Please note that you cannot search for, or find, any living person at FamilySearch Family Tree.  Even if you give me your full name, date of birth, and ID number in the system, I still can't find you.  Even my own children can't find me on FamilySearch, so I can still tell them I'm 29 years old! All deceased people should appear in the tree only once, but because living people are not searchable, they may be entered into the tree multiple times. Each person adds all living family members to their portion of the tree so that they can view them. Once you've added your living family (who are visible only to you), you can search for the deceased family members and connect them to your tree.  FamilySearch's collection of digitized and indexed records is available directly from FamilySearch Family Tree, so you can connect them to your ancestor's profile.  In addition, you can add your own photos, documents, and stories.

If you do not have a family tree at one or both of these sites, I cannot encourage you strongly enough to do so.  Each system have different records and different technology.  You will leave a lasting family legacy by using both systems. You can create a tree for free at, but searching their records requires a subscription.  Everything at FamilySearch is free, just create an account and get started.

Monday, July 14, 2014

The Foreigner

Ahhhh, China. What an experience.  I had studied a year of college Chinese, could read several characters, but I felt like a complete infant. Even getting off the plane and navigating the airport was scary.

I remember being in a shopping mall after I first arrived, not being able to read any of the signs, and nobody being able to understand what I was saying.  It was really tough (and almost degrading) to have to say to my daughter-in-law, "Emily, I have to go to the bathroom."  She stopped what she was doing, walked me there, and waited for me.  Imagine how that felt.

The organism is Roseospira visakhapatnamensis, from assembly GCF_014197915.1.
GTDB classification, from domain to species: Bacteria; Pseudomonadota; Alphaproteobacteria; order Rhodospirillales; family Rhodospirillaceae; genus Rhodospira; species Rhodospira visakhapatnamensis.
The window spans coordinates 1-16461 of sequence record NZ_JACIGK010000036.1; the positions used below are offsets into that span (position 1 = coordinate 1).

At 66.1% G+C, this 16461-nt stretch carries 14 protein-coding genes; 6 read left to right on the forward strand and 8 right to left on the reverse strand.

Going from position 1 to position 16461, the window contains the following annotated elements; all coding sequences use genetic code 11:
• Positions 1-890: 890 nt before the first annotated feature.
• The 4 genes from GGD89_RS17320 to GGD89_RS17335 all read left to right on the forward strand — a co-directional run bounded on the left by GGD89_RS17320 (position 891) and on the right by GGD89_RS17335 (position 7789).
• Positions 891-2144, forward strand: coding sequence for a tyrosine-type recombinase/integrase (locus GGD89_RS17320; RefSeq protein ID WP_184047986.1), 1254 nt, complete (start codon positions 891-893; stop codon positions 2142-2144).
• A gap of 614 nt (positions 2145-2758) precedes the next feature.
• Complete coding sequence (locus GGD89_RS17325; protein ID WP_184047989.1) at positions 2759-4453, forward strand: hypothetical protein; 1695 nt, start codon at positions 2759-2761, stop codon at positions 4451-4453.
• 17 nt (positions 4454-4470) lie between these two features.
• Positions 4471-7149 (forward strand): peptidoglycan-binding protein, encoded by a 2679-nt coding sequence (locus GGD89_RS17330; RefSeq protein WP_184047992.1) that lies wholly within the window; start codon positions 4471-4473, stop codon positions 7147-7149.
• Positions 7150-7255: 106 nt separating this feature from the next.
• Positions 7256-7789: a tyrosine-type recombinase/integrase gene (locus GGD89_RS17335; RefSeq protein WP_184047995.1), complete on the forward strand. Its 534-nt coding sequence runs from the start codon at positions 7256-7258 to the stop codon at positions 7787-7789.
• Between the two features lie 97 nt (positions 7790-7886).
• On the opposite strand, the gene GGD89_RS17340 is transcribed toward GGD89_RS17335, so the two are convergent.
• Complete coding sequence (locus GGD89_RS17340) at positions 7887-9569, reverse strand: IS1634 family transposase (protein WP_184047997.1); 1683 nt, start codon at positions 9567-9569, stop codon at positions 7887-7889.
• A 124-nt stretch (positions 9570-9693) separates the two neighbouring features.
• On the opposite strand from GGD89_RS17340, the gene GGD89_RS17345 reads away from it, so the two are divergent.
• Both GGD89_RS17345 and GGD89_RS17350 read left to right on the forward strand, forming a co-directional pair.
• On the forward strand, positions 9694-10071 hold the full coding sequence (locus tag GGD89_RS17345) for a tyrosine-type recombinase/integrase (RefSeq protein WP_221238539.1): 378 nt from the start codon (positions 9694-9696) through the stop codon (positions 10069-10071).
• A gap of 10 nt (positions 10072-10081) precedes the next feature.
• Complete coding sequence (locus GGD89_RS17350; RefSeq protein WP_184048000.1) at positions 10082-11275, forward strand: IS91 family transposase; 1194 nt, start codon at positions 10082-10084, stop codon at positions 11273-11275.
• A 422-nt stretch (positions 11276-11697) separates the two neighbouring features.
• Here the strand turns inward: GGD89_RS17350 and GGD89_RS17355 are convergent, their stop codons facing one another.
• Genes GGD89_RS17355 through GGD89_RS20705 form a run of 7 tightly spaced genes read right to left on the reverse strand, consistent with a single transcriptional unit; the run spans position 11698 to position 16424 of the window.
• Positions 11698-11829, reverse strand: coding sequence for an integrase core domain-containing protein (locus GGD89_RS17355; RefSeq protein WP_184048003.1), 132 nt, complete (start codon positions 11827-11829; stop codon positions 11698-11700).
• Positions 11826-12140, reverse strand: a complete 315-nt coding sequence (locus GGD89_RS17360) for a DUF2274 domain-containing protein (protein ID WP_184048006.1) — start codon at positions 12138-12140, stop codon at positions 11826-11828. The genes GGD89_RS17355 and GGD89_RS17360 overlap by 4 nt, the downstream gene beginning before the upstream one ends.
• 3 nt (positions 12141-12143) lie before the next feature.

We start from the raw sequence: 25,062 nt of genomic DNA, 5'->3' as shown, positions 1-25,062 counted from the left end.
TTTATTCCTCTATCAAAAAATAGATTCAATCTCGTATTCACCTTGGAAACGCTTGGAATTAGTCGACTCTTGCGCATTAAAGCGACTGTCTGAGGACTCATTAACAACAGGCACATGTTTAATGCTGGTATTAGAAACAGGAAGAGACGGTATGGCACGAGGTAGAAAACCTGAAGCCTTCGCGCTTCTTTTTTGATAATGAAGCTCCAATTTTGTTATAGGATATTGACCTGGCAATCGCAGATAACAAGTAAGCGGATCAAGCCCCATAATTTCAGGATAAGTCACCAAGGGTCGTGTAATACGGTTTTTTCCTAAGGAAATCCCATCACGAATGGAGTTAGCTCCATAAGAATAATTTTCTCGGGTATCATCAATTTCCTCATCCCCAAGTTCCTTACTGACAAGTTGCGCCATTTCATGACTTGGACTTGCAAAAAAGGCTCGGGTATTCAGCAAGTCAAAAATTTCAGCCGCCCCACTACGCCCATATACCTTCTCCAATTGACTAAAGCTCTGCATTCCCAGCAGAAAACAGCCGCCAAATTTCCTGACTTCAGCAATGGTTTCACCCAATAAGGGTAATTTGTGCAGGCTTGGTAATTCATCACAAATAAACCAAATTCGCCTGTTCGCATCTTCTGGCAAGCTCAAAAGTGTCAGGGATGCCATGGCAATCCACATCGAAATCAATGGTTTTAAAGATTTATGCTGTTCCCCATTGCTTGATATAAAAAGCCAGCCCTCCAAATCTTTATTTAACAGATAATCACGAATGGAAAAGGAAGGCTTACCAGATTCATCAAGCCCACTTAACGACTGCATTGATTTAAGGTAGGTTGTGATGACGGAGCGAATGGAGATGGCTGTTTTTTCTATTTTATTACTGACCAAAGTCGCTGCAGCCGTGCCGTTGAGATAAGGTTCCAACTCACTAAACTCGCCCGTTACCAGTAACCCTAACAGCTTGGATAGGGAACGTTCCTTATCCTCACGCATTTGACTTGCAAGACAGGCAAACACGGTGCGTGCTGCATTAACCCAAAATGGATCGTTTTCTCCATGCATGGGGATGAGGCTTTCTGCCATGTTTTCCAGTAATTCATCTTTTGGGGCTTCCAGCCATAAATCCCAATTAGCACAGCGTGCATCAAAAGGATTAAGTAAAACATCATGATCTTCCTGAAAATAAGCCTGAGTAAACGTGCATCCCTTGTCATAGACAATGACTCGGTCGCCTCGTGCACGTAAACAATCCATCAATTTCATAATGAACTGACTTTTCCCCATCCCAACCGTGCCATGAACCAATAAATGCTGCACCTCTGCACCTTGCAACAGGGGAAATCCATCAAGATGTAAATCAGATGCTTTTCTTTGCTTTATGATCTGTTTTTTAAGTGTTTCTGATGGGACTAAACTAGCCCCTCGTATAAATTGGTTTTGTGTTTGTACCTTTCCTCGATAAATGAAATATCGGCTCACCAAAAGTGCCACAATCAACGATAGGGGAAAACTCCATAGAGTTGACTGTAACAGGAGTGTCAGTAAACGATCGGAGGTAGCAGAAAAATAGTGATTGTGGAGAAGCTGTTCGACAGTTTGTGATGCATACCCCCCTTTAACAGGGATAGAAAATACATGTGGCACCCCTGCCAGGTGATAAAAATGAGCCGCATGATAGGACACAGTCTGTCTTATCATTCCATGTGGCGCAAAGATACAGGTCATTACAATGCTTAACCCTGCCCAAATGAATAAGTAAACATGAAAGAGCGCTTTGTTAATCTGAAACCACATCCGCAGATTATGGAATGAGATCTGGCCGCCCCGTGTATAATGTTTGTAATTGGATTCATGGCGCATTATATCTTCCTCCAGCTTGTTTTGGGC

Everything in China seemed different. I expected to have difficulty with language, but I didn't realize how many things would be close to impossible without the constant companionship of my daughter-in-law--my personal interpreter. I couldn't take the bus by myself because I couldn't read the bus maps, couldn't read the rolling sign at the front of the bus that had the name of the next stop, and couldn't understand the bus driver call out the name of the stop. Of course, all transportation had the same problems. Taxi drivers didn't understand me, and I couldn't even navigate the streets on foot without being able to read street signs, names of shops, etc. When I finally took my first subway trip to go alone to a bookstore, it was a real accomplishment. But I did it!

Imagine going to the grocery store where you can't read what's in the boxes on the shelves. I didn't recognize 3/4 of the fresh produce.  There were hundreds of fruits and vegetables that I'd never seen, and the signs couldn't help me because I didn't read those Chinese characters. The meat department was bewildering with every part of dozens of animals were displayed.  I was often saying, "What's that?"  My daughter-in law would reply something like, "Pig's ear."